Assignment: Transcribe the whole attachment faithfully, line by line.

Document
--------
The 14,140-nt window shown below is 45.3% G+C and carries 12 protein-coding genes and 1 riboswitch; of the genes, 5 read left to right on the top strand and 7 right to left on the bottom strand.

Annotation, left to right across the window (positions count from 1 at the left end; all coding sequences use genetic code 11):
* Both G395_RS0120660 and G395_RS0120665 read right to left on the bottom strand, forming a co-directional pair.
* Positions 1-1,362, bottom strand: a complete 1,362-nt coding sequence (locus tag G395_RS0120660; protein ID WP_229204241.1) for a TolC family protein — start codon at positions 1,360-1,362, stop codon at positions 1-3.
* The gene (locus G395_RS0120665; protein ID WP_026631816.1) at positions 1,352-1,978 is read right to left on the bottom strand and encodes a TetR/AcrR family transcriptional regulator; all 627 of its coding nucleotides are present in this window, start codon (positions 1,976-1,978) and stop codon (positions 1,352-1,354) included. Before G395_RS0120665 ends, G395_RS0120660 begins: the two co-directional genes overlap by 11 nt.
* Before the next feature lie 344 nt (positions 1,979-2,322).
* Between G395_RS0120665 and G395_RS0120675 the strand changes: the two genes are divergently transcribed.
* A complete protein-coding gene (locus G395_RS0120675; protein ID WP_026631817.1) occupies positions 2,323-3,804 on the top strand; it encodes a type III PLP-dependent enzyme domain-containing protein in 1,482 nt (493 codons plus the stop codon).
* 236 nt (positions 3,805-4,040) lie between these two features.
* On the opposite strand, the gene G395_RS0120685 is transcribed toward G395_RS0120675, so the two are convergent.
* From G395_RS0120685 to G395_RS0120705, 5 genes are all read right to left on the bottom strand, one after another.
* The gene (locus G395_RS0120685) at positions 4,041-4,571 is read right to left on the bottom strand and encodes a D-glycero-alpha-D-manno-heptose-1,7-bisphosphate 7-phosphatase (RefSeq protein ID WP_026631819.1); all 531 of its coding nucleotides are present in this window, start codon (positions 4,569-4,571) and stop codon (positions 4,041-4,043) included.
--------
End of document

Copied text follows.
The 14,140-nt window shown below is 45.3% G+C and carries 12 protein-coding genes and 1 riboswitch; of the genes, 5 read left to right on the top strand and 7 right to left on the bottom strand.

Annotation, left to right across the window (positions count from 1 at the left end; all coding sequences use genetic code 11):
* Both G395_RS0120660 and G395_RS0120665 read right to left on the bottom strand, forming a co-directional pair.
* Positions 1-1,362, bottom strand: a complete 1,362-nt coding sequence (locus tag G395_RS0120660; protein ID WP_229204241.1) for a TolC family protein — start codon at positions 1,360-1,362, stop codon at positions 1-3.
* The gene (locus G395_RS0120665; protein ID WP_026631816.1) at positions 1,352-1,978 is read right to left on the bottom strand and encodes a TetR/AcrR family transcriptional regulator; all 627 of its coding nucleotides are present in this window, start codon (positions 1,976-1,978) and stop codon (positions 1,352-1,354) included. Before G395_RS0120665 ends, G395_RS0120660 begins: the two co-directional genes overlap by 11 nt.
* Before the next feature lie 344 nt (positions 1,979-2,322).
* Between G395_RS0120665 and G395_RS0120675 the strand changes: the two genes are divergently transcribed.
* A complete protein-coding gene (locus G395_RS0120675; protein ID WP_026631817.1) occupies positions 2,323-3,804 on the top strand; it encodes a type III PLP-dependent enzyme domain-containing protein in 1,482 nt (493 codons plus the stop codon).
* 236 nt (positions 3,805-4,040) lie between these two features.
* On the opposite strand, the gene G395_RS0120685 is transcribed toward G395_RS0120675, so the two are convergent.
* From G395_RS0120685 to G395_RS0120705, 5 genes are all read right to left on the bottom strand, one after another.
* The gene (locus G395_RS0120685) at positions 4,041-4,571 is read right to left on the bottom strand and encodes a D-glycero-alpha-D-manno-heptose-1,7-bisphosphate 7-phosphatase (RefSeq protein ID WP_026631819.1); all 531 of its coding nucleotides are present in this window, start codon (positions 4,569-4,571) and stop codon (positions 4,041-4,043) included.